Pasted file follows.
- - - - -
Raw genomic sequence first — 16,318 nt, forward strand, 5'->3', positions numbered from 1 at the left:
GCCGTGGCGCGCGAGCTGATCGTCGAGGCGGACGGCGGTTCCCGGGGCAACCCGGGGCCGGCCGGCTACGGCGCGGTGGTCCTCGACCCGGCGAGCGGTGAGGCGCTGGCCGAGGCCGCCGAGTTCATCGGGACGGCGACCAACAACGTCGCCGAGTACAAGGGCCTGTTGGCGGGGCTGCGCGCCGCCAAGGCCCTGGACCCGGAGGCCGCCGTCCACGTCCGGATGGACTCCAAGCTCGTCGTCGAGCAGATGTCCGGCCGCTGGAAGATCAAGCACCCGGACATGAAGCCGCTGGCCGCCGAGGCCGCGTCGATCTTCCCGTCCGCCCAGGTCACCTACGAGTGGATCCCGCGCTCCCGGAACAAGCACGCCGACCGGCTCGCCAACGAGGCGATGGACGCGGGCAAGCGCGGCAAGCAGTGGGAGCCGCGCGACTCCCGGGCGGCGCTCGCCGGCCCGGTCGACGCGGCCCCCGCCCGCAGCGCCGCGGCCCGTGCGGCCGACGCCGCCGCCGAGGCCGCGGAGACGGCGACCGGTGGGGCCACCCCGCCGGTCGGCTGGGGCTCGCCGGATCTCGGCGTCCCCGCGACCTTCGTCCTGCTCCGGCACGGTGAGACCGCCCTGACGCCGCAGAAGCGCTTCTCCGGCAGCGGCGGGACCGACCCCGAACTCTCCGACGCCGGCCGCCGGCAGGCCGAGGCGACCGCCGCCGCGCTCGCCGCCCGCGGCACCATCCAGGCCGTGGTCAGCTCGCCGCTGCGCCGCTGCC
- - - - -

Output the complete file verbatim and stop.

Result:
Raw genomic sequence first — 16,318 nt, forward strand, 5'->3', positions numbered from 1 at the left:
GCCGTGGCGCGCGAGCTGATCGTCGAGGCGGACGGCGGTTCCCGGGGCAACCCGGGGCCGGCCGGCTACGGCGCGGTGGTCCTCGACCCGGCGAGCGGTGAGGCGCTGGCCGAGGCCGCCGAGTTCATCGGGACGGCGACCAACAACGTCGCCGAGTACAAGGGCCTGTTGGCGGGGCTGCGCGCCGCCAAGGCCCTGGACCCGGAGGCCGCCGTCCACGTCCGGATGGACTCCAAGCTCGTCGTCGAGCAGATGTCCGGCCGCTGGAAGATCAAGCACCCGGACATGAAGCCGCTGGCCGCCGAGGCCGCGTCGATCTTCCCGTCCGCCCAGGTCACCTACGAGTGGATCCCGCGCTCCCGGAACAAGCACGCCGACCGGCTCGCCAACGAGGCGATGGACGCGGGCAAGCGCGGCAAGCAGTGGGAGCCGCGCGACTCCCGGGCGGCGCTCGCCGGCCCGGTCGACGCGGCCCCCGCCCGCAGCGCCGCGGCCCGTGCGGCCGACGCCGCCGCCGAGGCCGCGGAGACGGCGACCGGTGGGGCCACCCCGCCGGTCGGCTGGGGCTCGCCGGATCTCGGCGTCCCCGCGACCTTCGTCCTGCTCCGGCACGGTGAGACCGCCCTGACGCCGCAGAAGCGCTTCTCCGGCAGCGGCGGGACCGACCCCGAACTCTCCGACGCCGGCCGCCGGCAGGCCGAGGCGACCGCCGCCGCGCTCGCCGCCCGCGGCACCATCCAGGCCGTGGTCAGCTCGCCGCTGCGCCGCTGCC